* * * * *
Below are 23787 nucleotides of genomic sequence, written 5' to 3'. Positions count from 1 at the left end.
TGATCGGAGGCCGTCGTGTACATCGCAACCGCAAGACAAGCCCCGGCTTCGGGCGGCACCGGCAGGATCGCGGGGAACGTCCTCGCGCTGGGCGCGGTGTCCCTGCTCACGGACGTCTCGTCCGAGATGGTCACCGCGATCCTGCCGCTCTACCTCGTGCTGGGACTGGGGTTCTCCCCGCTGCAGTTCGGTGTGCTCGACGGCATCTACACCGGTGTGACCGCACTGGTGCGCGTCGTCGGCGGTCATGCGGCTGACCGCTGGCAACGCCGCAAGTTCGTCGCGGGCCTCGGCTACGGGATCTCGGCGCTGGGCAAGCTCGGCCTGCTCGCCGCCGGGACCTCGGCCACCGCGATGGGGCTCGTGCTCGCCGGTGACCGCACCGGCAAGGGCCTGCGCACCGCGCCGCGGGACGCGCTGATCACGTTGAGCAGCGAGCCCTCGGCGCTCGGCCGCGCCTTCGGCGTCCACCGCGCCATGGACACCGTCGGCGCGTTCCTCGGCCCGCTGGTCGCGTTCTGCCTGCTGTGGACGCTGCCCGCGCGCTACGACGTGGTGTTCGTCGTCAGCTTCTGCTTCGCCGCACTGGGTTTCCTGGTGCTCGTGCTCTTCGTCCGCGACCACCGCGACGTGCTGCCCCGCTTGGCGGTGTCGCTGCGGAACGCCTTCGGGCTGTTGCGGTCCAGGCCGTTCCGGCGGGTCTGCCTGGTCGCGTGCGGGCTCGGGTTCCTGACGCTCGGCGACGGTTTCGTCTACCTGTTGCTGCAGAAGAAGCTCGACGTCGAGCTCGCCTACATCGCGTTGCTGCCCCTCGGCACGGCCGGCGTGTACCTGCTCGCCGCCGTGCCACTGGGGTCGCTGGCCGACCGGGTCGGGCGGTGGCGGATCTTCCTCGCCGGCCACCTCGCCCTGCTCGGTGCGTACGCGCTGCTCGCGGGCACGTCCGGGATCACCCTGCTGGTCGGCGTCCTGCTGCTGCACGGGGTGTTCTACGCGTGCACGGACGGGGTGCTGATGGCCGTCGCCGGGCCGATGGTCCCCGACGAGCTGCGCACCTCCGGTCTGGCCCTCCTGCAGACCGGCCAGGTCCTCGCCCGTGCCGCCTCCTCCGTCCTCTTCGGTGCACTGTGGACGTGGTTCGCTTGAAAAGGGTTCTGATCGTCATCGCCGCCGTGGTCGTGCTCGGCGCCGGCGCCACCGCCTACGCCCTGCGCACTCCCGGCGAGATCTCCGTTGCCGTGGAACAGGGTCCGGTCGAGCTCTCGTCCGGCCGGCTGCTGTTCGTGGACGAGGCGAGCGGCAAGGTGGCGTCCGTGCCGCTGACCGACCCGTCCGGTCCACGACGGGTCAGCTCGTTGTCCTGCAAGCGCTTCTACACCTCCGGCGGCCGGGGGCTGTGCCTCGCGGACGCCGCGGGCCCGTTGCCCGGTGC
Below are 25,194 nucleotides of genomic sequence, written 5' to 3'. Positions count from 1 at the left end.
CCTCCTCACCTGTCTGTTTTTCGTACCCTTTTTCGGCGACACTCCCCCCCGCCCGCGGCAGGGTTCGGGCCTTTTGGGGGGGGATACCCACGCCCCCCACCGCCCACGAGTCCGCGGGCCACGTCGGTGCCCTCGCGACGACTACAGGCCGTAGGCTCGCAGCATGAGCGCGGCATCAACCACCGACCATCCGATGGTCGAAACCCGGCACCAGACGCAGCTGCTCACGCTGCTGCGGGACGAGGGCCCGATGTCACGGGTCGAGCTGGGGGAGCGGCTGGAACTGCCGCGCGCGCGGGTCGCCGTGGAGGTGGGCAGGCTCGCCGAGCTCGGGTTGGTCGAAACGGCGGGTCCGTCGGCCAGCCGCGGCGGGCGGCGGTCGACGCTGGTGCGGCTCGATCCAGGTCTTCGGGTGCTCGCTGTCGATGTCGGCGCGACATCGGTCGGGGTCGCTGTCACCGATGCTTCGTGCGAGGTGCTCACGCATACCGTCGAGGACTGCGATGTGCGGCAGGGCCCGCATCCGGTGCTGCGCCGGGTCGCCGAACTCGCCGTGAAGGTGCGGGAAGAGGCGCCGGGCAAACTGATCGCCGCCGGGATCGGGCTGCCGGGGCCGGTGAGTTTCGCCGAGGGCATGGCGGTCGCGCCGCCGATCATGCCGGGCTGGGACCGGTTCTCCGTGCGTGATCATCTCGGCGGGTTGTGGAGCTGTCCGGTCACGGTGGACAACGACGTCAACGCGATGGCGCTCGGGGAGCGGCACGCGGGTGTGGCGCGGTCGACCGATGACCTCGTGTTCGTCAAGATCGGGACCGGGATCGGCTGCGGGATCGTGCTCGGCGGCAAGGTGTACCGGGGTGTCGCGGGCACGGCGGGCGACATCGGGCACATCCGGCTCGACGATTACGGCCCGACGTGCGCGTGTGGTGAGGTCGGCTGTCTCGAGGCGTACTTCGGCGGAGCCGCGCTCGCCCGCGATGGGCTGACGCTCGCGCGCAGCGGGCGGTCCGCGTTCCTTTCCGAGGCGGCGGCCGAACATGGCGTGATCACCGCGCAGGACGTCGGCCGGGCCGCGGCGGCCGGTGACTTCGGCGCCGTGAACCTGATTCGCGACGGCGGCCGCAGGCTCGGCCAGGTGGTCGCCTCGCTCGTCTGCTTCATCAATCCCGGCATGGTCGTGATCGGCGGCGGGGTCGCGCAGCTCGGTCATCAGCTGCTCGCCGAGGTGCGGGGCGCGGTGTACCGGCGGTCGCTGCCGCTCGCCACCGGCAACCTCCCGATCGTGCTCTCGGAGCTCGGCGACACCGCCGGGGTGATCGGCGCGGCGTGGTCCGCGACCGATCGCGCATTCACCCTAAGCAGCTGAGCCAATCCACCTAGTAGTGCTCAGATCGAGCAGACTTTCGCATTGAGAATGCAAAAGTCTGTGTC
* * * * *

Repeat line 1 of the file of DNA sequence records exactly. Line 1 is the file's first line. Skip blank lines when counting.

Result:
Below are 23787 nucleotides of genomic sequence, written 5' to 3'. Positions count from 1 at the left end.